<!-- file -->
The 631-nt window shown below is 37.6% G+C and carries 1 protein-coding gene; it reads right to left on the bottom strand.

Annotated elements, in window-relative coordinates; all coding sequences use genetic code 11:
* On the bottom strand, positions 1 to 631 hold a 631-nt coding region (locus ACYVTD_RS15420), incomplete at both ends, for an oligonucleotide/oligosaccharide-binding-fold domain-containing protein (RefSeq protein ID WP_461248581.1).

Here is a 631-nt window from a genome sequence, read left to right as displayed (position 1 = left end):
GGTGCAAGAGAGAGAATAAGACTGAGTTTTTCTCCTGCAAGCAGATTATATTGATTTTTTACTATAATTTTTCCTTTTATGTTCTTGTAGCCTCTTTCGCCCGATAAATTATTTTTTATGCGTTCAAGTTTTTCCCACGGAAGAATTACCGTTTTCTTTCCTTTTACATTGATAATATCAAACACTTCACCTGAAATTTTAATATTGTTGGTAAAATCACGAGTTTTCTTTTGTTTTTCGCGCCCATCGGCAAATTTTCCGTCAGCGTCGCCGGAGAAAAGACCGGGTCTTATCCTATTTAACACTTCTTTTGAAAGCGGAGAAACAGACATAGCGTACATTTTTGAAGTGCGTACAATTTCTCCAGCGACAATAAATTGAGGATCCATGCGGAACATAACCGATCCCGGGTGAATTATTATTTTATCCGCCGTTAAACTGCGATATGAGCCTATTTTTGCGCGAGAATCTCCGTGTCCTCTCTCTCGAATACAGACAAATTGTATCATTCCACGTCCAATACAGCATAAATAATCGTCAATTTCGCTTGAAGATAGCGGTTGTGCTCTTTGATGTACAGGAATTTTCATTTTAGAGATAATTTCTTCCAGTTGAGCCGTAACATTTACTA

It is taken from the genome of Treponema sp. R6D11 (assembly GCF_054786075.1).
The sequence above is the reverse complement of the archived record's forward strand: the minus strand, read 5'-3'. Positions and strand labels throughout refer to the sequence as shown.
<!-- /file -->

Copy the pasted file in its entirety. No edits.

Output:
The 631-nt window shown below is 37.6% G+C and carries 1 protein-coding gene; it reads right to left on the bottom strand.

Annotated elements, in window-relative coordinates; all coding sequences use genetic code 11:
* On the bottom strand, positions 1 to 631 hold a 631-nt coding region (locus ACYVTD_RS15420), incomplete at both ends, for an oligonucleotide/oligosaccharide-binding-fold domain-containing protein (RefSeq protein ID WP_461248581.1).

Here is a 631-nt window from a genome sequence, read left to right as displayed (position 1 = left end):
GGTGCAAGAGAGAGAATAAGACTGAGTTTTTCTCCTGCAAGCAGATTATATTGATTTTTTACTATAATTTTTCCTTTTATGTTCTTGTAGCCTCTTTCGCCCGATAAATTATTTTTTATGCGTTCAAGTTTTTCCCACGGAAGAATTACCGTTTTCTTTCCTTTTACATTGATAATATCAAACACTTCACCTGAAATTTTAATATTGTTGGTAAAATCACGAGTTTTCTTTTGTTTTTCGCGCCCATCGGCAAATTTTCCGTCAGCGTCGCCGGAGAAAAGACCGGGTCTTATCCTATTTAACACTTCTTTTGAAAGCGGAGAAACAGACATAGCGTACATTTTTGAAGTGCGTACAATTTCTCCAGCGACAATAAATTGAGGATCCATGCGGAACATAACCGATCCCGGGTGAATTATTATTTTATCCGCCGTTAAACTGCGATATGAGCCTATTTTTGCGCGAGAATCTCCGTGTCCTCTCTCTCGAATACAGACAAATTGTATCATTCCACGTCCAATACAGCATAAATAATCGTCAATTTCGCTTGAAGATAGCGGTTGTGCTCTTTGATGTACAGGAATTTTCATTTTAGAGATAATTTCTTCCAGTTGAGCCGTAACATTTACTA

It is taken from the genome of Treponema sp. R6D11 (assembly GCF_054786075.1).
The sequence above is the reverse complement of the archived record's forward strand: the minus strand, read 5'-3'. Positions and strand labels throughout refer to the sequence as shown.